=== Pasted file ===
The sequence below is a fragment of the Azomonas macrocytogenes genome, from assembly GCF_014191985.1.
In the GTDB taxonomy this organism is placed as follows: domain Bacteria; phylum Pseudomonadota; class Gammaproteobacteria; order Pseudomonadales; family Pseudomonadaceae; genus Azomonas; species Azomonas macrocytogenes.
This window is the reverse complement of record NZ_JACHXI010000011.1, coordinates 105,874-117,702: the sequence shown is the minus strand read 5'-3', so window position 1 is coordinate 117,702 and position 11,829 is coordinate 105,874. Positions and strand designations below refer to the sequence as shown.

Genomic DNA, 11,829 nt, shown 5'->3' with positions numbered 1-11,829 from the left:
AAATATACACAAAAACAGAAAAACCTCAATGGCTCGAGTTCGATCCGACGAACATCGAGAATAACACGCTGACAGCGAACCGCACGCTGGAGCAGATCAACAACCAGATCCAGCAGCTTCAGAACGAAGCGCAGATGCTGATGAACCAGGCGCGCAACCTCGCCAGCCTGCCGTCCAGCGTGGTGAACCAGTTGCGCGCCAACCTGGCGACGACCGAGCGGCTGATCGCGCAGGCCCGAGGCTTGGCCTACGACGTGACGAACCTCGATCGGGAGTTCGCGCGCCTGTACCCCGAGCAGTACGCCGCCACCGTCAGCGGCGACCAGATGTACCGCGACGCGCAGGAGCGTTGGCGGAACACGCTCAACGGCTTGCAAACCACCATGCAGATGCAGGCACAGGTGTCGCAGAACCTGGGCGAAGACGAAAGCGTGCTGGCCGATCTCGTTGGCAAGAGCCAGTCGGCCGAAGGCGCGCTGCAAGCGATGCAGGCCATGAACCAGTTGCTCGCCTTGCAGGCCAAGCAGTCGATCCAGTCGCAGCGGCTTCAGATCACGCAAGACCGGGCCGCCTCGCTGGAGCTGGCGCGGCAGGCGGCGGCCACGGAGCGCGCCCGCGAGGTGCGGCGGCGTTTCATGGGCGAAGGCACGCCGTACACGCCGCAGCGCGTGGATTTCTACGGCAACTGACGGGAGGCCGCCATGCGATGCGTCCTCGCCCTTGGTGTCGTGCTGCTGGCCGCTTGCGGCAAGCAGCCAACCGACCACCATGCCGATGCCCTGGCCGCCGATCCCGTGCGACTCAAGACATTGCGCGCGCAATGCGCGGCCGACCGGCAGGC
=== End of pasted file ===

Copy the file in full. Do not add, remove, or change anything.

The sequence below is a fragment of the Azomonas macrocytogenes genome, from assembly GCF_014191985.1.
In the GTDB taxonomy this organism is placed as follows: domain Bacteria; phylum Pseudomonadota; class Gammaproteobacteria; order Pseudomonadales; family Pseudomonadaceae; genus Azomonas; species Azomonas macrocytogenes.
This window is the reverse complement of record NZ_JACHXI010000011.1, coordinates 105,874-117,702: the sequence shown is the minus strand read 5'-3', so window position 1 is coordinate 117,702 and position 11,829 is coordinate 105,874. Positions and strand designations below refer to the sequence as shown.

Genomic DNA, 11,829 nt, shown 5'->3' with positions numbered 1-11,829 from the left:
AAATATACACAAAAACAGAAAAACCTCAATGGCTCGAGTTCGATCCGACGAACATCGAGAATAACACGCTGACAGCGAACCGCACGCTGGAGCAGATCAACAACCAGATCCAGCAGCTTCAGAACGAAGCGCAGATGCTGATGAACCAGGCGCGCAACCTCGCCAGCCTGCCGTCCAGCGTGGTGAACCAGTTGCGCGCCAACCTGGCGACGACCGAGCGGCTGATCGCGCAGGCCCGAGGCTTGGCCTACGACGTGACGAACCTCGATCGGGAGTTCGCGCGCCTGTACCCCGAGCAGTACGCCGCCACCGTCAGCGGCGACCAGATGTACCGCGACGCGCAGGAGCGTTGGCGGAACACGCTCAACGGCTTGCAAACCACCATGCAGATGCAGGCACAGGTGTCGCAGAACCTGGGCGAAGACGAAAGCGTGCTGGCCGATCTCGTTGGCAAGAGCCAGTCGGCCGAAGGCGCGCTGCAAGCGATGCAGGCCATGAACCAGTTGCTCGCCTTGCAGGCCAAGCAGTCGATCCAGTCGCAGCGGCTTCAGATCACGCAAGACCGGGCCGCCTCGCTGGAGCTGGCGCGGCAGGCGGCGGCCACGGAGCGCGCCCGCGAGGTGCGGCGGCGTTTCATGGGCGAAGGCACGCCGTACACGCCGCAGCGCGTGGATTTCTACGGCAACTGACGGGAGGCCGCCATGCGATGCGTCCTCGCCCTTGGTGTCGTGCTGCTGGCCGCTTGCGGCAAGCAGCCAACCGACCACCATGCCGATGCCCTGGCCGCCGATCCCGTGCGACTCAAGACATTGCGCGCGCAATGCGCGGCCGACCGGCAGGC